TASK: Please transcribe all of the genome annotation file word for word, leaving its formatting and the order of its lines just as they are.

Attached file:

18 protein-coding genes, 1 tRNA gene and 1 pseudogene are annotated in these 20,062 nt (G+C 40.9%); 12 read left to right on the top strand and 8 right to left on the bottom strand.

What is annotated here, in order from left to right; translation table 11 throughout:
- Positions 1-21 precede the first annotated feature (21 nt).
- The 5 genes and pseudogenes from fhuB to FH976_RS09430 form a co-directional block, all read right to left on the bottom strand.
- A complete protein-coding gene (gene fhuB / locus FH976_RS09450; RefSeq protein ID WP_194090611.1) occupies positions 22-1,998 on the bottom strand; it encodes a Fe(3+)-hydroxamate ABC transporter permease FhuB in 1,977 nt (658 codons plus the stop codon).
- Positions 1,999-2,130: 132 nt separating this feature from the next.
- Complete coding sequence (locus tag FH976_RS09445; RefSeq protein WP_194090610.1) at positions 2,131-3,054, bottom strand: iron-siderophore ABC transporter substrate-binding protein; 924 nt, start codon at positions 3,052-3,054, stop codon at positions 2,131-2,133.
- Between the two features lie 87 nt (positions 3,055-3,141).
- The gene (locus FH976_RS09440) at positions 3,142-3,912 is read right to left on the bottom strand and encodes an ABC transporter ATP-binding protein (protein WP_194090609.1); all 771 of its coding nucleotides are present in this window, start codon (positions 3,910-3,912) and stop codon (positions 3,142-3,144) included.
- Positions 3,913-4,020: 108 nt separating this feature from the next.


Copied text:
18 protein-coding genes, 1 tRNA gene and 1 pseudogene are annotated in these 20,062 nt (G+C 40.9%); 12 read left to right on the top strand and 8 right to left on the bottom strand.

What is annotated here, in order from left to right; translation table 11 throughout:
- Positions 1-21 precede the first annotated feature (21 nt).
- The 5 genes and pseudogenes from fhuB to FH976_RS09430 form a co-directional block, all read right to left on the bottom strand.
- A complete protein-coding gene (gene fhuB / locus FH976_RS09450; RefSeq protein ID WP_194090611.1) occupies positions 22-1,998 on the bottom strand; it encodes a Fe(3+)-hydroxamate ABC transporter permease FhuB in 1,977 nt (658 codons plus the stop codon).
- Positions 1,999-2,130: 132 nt separating this feature from the next.
- Complete coding sequence (locus tag FH976_RS09445; RefSeq protein WP_194090610.1) at positions 2,131-3,054, bottom strand: iron-siderophore ABC transporter substrate-binding protein; 924 nt, start codon at positions 3,052-3,054, stop codon at positions 2,131-2,133.
- Between the two features lie 87 nt (positions 3,055-3,141).
- The gene (locus FH976_RS09440) at positions 3,142-3,912 is read right to left on the bottom strand and encodes an ABC transporter ATP-binding protein (protein WP_194090609.1); all 771 of its coding nucleotides are present in this window, start codon (positions 3,910-3,912) and stop codon (positions 3,142-3,144) included.
- Positions 3,913-4,020: 108 nt separating this feature from the next.